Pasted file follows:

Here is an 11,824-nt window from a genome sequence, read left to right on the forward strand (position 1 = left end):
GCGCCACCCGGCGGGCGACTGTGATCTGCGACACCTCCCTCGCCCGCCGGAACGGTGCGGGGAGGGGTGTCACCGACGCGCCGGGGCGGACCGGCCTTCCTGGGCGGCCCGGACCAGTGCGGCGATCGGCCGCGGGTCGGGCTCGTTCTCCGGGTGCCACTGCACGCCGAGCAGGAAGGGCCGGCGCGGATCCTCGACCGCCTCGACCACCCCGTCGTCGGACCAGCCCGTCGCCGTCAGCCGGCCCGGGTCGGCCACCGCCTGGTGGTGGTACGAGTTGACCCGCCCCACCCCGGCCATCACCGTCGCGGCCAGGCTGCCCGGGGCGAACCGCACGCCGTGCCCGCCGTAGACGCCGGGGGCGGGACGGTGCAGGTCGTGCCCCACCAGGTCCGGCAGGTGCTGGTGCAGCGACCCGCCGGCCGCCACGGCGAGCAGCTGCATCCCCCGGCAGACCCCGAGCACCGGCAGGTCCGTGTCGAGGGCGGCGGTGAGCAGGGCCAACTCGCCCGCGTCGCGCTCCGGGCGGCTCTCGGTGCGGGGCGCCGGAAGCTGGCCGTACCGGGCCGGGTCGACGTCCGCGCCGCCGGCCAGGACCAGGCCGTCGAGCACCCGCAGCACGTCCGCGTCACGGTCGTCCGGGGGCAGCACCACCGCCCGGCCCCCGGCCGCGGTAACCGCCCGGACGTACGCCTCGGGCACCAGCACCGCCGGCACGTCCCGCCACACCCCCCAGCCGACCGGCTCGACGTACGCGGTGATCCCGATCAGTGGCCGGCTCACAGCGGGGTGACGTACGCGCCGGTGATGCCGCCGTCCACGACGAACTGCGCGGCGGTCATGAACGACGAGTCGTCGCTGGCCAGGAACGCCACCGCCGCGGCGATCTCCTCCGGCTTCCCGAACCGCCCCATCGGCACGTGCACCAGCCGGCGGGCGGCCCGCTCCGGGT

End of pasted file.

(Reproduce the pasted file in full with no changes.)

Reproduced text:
Here is an 11,824-nt window from a genome sequence, read left to right on the forward strand (position 1 = left end):
GCGCCACCCGGCGGGCGACTGTGATCTGCGACACCTCCCTCGCCCGCCGGAACGGTGCGGGGAGGGGTGTCACCGACGCGCCGGGGCGGACCGGCCTTCCTGGGCGGCCCGGACCAGTGCGGCGATCGGCCGCGGGTCGGGCTCGTTCTCCGGGTGCCACTGCACGCCGAGCAGGAAGGGCCGGCGCGGATCCTCGACCGCCTCGACCACCCCGTCGTCGGACCAGCCCGTCGCCGTCAGCCGGCCCGGGTCGGCCACCGCCTGGTGGTGGTACGAGTTGACCCGCCCCACCCCGGCCATCACCGTCGCGGCCAGGCTGCCCGGGGCGAACCGCACGCCGTGCCCGCCGTAGACGCCGGGGGCGGGACGGTGCAGGTCGTGCCCCACCAGGTCCGGCAGGTGCTGGTGCAGCGACCCGCCGGCCGCCACGGCGAGCAGCTGCATCCCCCGGCAGACCCCGAGCACCGGCAGGTCCGTGTCGAGGGCGGCGGTGAGCAGGGCCAACTCGCCCGCGTCGCGCTCCGGGCGGCTCTCGGTGCGGGGCGCCGGAAGCTGGCCGTACCGGGCCGGGTCGACGTCCGCGCCGCCGGCCAGGACCAGGCCGTCGAGCACCCGCAGCACGTCCGCGTCACGGTCGTCCGGGGGCAGCACCACCGCCCGGCCCCCGGCCGCGGTAACCGCCCGGACGTACGCCTCGGGCACCAGCACCGCCGGCACGTCCCGCCACACCCCCCAGCCGACCGGCTCGACGTACGCGGTGATCCCGATCAGTGGCCGGCTCACAGCGGGGTGACGTACGCGCCGGTGATGCCGCCGTCCACGACGAACTGCGCGGCGGTCATGAACGACGAGTCGTCGCTGGCCAGGAACGCCACCGCCGCGGCGATCTCCTCCGGCTTCCCGAACCGCCCCATCGGCACGTGCACCAGCCGGCGGGCGGCCCGCTCCGGGT